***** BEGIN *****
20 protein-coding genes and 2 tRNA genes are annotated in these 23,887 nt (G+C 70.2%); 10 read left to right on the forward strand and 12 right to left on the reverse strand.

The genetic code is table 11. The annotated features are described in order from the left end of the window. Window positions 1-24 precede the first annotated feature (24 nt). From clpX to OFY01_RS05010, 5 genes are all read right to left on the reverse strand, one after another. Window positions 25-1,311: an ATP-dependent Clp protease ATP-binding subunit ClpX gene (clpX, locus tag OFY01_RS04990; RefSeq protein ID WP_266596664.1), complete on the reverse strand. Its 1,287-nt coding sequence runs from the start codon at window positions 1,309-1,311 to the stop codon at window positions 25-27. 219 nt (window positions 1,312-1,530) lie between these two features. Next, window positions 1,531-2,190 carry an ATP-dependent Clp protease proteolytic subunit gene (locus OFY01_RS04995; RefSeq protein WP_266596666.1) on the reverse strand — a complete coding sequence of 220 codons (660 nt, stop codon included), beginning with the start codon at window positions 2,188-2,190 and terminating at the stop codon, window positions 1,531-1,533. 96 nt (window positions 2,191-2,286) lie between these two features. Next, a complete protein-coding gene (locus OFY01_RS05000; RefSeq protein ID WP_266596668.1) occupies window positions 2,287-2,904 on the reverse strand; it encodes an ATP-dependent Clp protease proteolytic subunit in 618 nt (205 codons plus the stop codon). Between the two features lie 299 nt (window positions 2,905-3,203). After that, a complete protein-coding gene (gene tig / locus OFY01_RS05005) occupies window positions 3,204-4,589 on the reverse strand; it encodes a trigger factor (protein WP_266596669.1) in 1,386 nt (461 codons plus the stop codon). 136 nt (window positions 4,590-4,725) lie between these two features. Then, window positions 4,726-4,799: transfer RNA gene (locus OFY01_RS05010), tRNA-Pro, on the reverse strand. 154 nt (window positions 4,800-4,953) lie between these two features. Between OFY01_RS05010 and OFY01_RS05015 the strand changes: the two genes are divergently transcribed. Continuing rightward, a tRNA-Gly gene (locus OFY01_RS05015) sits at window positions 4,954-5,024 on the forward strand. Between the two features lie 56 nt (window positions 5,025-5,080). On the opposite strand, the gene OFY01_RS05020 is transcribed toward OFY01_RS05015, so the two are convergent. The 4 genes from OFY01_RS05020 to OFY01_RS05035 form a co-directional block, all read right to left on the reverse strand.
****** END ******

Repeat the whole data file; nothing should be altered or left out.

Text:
20 protein-coding genes and 2 tRNA genes are annotated in these 23,887 nt (G+C 70.2%); 10 read left to right on the forward strand and 12 right to left on the reverse strand.

The genetic code is table 11. The annotated features are described in order from the left end of the window. Window positions 1-24 precede the first annotated feature (24 nt). From clpX to OFY01_RS05010, 5 genes are all read right to left on the reverse strand, one after another. Window positions 25-1,311: an ATP-dependent Clp protease ATP-binding subunit ClpX gene (clpX, locus tag OFY01_RS04990; RefSeq protein ID WP_266596664.1), complete on the reverse strand. Its 1,287-nt coding sequence runs from the start codon at window positions 1,309-1,311 to the stop codon at window positions 25-27. 219 nt (window positions 1,312-1,530) lie between these two features. Next, window positions 1,531-2,190 carry an ATP-dependent Clp protease proteolytic subunit gene (locus OFY01_RS04995; RefSeq protein WP_266596666.1) on the reverse strand — a complete coding sequence of 220 codons (660 nt, stop codon included), beginning with the start codon at window positions 2,188-2,190 and terminating at the stop codon, window positions 1,531-1,533. 96 nt (window positions 2,191-2,286) lie between these two features. Next, a complete protein-coding gene (locus OFY01_RS05000; RefSeq protein ID WP_266596668.1) occupies window positions 2,287-2,904 on the reverse strand; it encodes an ATP-dependent Clp protease proteolytic subunit in 618 nt (205 codons plus the stop codon). Between the two features lie 299 nt (window positions 2,905-3,203). After that, a complete protein-coding gene (gene tig / locus OFY01_RS05005) occupies window positions 3,204-4,589 on the reverse strand; it encodes a trigger factor (protein WP_266596669.1) in 1,386 nt (461 codons plus the stop codon). 136 nt (window positions 4,590-4,725) lie between these two features. Then, window positions 4,726-4,799: transfer RNA gene (locus OFY01_RS05010), tRNA-Pro, on the reverse strand. 154 nt (window positions 4,800-4,953) lie between these two features. Between OFY01_RS05010 and OFY01_RS05015 the strand changes: the two genes are divergently transcribed. Continuing rightward, a tRNA-Gly gene (locus OFY01_RS05015) sits at window positions 4,954-5,024 on the forward strand. Between the two features lie 56 nt (window positions 5,025-5,080). On the opposite strand, the gene OFY01_RS05020 is transcribed toward OFY01_RS05015, so the two are convergent. The 4 genes from OFY01_RS05020 to OFY01_RS05035 form a co-directional block, all read right to left on the reverse strand.